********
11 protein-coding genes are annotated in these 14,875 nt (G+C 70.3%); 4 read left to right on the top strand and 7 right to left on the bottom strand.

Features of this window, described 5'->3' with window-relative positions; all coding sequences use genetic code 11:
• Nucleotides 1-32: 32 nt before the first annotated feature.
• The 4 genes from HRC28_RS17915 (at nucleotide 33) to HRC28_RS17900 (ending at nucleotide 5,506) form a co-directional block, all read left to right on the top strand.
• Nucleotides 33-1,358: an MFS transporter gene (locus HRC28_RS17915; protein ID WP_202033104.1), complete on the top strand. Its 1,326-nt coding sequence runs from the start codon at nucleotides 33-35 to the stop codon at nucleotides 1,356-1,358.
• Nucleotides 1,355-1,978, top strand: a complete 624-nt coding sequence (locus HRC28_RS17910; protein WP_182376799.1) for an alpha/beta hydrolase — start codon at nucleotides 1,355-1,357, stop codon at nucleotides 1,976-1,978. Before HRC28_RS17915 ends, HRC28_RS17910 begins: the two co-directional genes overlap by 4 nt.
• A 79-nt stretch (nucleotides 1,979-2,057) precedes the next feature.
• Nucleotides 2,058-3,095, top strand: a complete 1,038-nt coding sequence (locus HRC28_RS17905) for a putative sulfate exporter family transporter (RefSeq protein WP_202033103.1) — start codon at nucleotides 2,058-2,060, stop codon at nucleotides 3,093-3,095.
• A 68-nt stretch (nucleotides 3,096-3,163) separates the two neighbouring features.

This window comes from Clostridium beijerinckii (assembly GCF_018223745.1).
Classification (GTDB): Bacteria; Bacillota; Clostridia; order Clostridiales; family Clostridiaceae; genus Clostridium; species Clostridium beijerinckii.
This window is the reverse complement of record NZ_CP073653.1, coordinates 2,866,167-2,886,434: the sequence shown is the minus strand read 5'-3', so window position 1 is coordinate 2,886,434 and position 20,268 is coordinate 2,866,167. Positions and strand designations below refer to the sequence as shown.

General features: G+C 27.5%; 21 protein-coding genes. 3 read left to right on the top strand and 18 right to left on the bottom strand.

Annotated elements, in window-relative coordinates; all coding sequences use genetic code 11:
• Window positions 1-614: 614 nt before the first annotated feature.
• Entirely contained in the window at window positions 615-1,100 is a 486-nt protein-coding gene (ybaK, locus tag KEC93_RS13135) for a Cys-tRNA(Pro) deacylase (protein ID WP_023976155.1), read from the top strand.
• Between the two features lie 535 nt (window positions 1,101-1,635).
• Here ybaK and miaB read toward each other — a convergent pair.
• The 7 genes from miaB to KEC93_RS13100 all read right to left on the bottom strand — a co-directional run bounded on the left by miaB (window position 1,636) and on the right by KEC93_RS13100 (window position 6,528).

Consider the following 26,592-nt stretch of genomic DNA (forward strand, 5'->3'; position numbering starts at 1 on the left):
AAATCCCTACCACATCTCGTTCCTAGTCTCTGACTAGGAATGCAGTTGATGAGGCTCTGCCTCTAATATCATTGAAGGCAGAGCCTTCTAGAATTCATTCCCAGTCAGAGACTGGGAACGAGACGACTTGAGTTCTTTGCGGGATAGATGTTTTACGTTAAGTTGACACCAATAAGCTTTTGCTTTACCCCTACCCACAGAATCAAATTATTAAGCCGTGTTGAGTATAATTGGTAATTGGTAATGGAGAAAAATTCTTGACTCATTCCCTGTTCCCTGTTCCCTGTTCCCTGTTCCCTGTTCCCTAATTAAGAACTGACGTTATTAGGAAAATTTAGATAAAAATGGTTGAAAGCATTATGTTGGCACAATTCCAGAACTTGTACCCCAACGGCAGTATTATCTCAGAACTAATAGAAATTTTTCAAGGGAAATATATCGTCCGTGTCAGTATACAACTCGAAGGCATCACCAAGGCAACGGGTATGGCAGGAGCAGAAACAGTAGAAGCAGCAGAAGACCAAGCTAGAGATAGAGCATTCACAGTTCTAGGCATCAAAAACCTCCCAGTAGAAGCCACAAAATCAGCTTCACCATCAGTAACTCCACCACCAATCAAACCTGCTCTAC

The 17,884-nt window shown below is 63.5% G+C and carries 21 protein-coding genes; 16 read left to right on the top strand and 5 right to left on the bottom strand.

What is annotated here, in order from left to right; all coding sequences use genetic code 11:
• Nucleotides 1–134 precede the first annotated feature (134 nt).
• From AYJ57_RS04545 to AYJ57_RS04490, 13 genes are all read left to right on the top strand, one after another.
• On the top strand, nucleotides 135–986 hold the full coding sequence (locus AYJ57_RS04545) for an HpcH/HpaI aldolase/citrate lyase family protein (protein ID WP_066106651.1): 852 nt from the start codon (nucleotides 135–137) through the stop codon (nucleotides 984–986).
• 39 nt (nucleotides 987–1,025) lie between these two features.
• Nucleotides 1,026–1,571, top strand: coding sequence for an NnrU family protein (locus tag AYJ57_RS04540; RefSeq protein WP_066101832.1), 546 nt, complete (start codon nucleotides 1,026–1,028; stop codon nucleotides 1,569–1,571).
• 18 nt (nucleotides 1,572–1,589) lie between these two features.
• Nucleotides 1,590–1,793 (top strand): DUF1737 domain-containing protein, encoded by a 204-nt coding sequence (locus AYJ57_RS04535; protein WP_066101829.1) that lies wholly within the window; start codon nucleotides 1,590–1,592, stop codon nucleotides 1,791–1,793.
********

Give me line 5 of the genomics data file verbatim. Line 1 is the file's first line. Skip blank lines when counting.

• Nucleotides 33-1,358: an MFS transporter gene (locus HRC28_RS17915; protein ID WP_202033104.1), complete on the top strand. Its 1,326-nt coding sequence runs from the start codon at nucleotides 33-35 to the stop codon at nucleotides 1,356-1,358.